Our IT department is firm on storing photos and videos in a file server citing issues with SQL server handling this type of content. This is creating issues for users as uploading and referring to the files from SharePoint is cumbersome.

I just read that SharePoint uses the FILESTREAM column type in SQL to store such files which saves the file to a file system and refers to the path of the file from the SQL column. Apparently, this addresses performance concerns.

Are there still issues associated with storing video content in SharePoint?


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    Do not use RBS if you're not using SQL Express. It isn't designed for SQL Standard/Enterprise scenarios. Not only are there more restrictions in your content database size (hard cap of 200GB), it won't offer performance improvements. Video content can be stored in SQL just fine given the performance of your SQL Server is sufficient.
    – user6024
    Jun 3, 2019 at 14:14
  • @TrevorSeward... the content database size is 200GB. Won't RBS store the files on the file system, so although 200GB remains the limit, you won't hit it as quickly? Jun 3, 2019 at 14:21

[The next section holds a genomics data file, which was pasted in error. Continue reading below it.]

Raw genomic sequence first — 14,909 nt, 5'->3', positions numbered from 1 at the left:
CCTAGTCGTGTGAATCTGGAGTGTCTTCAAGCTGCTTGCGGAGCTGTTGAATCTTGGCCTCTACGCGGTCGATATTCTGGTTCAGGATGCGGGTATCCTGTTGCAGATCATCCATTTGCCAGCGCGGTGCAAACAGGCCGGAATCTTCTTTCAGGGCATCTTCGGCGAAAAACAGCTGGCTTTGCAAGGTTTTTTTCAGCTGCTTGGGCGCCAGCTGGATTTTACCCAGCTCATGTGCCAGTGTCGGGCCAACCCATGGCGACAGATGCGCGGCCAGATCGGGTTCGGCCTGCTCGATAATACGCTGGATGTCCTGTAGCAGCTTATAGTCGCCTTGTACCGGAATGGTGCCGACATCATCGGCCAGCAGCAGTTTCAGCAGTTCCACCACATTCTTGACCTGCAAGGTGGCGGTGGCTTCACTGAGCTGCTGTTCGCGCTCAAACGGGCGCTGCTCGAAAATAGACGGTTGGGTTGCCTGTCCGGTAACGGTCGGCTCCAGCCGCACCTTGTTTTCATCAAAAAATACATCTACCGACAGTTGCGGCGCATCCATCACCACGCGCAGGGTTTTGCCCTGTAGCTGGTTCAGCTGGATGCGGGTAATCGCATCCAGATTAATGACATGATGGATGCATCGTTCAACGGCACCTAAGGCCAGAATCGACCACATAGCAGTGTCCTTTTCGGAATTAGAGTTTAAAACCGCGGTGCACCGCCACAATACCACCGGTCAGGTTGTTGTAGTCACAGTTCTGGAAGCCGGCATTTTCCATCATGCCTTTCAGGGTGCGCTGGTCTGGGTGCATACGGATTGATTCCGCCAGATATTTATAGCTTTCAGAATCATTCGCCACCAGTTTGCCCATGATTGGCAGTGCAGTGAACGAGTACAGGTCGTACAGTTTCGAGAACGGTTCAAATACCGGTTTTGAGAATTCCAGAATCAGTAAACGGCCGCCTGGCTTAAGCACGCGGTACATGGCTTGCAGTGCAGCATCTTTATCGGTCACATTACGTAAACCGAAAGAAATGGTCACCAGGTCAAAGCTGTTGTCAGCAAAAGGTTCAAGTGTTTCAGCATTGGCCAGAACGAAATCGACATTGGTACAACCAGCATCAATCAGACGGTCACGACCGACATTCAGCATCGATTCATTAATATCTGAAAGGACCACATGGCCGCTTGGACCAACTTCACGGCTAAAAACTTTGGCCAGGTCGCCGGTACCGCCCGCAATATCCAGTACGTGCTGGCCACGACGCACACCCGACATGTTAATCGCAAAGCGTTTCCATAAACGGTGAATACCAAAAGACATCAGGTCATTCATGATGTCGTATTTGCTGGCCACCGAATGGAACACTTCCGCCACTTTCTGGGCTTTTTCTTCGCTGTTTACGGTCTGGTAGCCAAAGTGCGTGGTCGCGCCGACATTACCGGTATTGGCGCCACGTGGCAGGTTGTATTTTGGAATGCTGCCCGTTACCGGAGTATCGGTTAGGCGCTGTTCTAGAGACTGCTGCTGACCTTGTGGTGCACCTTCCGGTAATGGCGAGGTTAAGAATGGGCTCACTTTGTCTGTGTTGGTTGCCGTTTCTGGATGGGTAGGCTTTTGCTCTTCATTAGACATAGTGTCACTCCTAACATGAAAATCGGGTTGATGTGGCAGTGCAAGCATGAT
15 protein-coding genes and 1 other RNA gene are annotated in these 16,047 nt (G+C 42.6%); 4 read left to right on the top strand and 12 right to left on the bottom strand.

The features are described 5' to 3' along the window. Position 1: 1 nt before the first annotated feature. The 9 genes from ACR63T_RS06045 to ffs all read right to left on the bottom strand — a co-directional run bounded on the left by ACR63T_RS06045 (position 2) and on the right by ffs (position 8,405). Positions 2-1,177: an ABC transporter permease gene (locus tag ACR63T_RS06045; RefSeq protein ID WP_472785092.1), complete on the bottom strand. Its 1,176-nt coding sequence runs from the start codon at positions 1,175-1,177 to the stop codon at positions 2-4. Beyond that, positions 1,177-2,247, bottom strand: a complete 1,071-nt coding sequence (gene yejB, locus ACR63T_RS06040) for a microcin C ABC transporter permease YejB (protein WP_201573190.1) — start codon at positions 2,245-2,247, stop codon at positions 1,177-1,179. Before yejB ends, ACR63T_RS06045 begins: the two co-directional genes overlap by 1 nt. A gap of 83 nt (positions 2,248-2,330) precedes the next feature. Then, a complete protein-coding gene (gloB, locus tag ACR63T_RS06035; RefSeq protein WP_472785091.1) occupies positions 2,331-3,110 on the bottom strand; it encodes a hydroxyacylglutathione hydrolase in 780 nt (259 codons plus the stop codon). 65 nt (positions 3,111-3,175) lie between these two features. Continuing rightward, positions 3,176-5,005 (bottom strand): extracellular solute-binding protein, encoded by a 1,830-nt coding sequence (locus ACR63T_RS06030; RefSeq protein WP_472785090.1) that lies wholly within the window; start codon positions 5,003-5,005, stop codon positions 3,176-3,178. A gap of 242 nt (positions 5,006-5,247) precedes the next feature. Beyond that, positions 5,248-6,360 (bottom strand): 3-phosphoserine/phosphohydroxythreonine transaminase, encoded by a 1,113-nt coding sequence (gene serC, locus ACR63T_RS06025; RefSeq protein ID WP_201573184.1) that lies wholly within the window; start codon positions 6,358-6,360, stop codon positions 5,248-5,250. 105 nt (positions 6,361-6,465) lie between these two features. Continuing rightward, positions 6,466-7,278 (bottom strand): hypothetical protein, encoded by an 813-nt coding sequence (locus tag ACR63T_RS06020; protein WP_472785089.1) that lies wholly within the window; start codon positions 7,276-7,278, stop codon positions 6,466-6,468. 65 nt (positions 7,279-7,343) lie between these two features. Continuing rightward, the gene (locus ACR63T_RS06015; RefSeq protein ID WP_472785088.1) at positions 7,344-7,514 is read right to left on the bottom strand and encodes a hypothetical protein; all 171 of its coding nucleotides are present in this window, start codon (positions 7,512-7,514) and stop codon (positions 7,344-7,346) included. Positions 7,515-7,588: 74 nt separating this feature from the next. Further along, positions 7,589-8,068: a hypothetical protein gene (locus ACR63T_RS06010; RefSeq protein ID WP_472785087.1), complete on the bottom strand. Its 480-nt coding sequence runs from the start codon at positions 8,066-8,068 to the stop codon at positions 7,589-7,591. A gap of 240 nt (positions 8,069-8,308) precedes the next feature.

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    No, the database size is a combination of MDF + FILESTREAM. It also complicates backup/restore. docs.microsoft.com/en-us/SharePoint/install/… - same applies to 2016, 2019. "If you are using Remote BLOB Storage (RBS), the total volume of remote BLOB storage and metadata in the content database must not exceed the 200GB limit.".
    – user6024
    Jun 3, 2019 at 14:31
  • Makes perfect sense. Thanks! Jun 3, 2019 at 14:31

1 Answer 1


I'm not sure about "issues" with video-content in SharePoint.

However, you can use RBS (Remote BLOB Storage) with FILESTREAM in a SharePoint Server farm. It has to be configured, though.

There is some documentation available:

  • So this is very clear now. The last question I have is besides the storage issues of having large videos in SharePoint, are there any issues associated with performance? Do videos stream equally well from a SQL database vs File System? Are there any performance issues at all? Thanks. Jun 3, 2019 at 16:07
  • Comparing sql-binary-stream-perfomance to file-system would greatly depend on the sizing of sql-farm compared to san-farm. I'd guess that sql would be generally slower but I have no hard evidence. Maybe @trevor-seward has some hard facts...
    – Nils
    Jun 4, 2019 at 6:35

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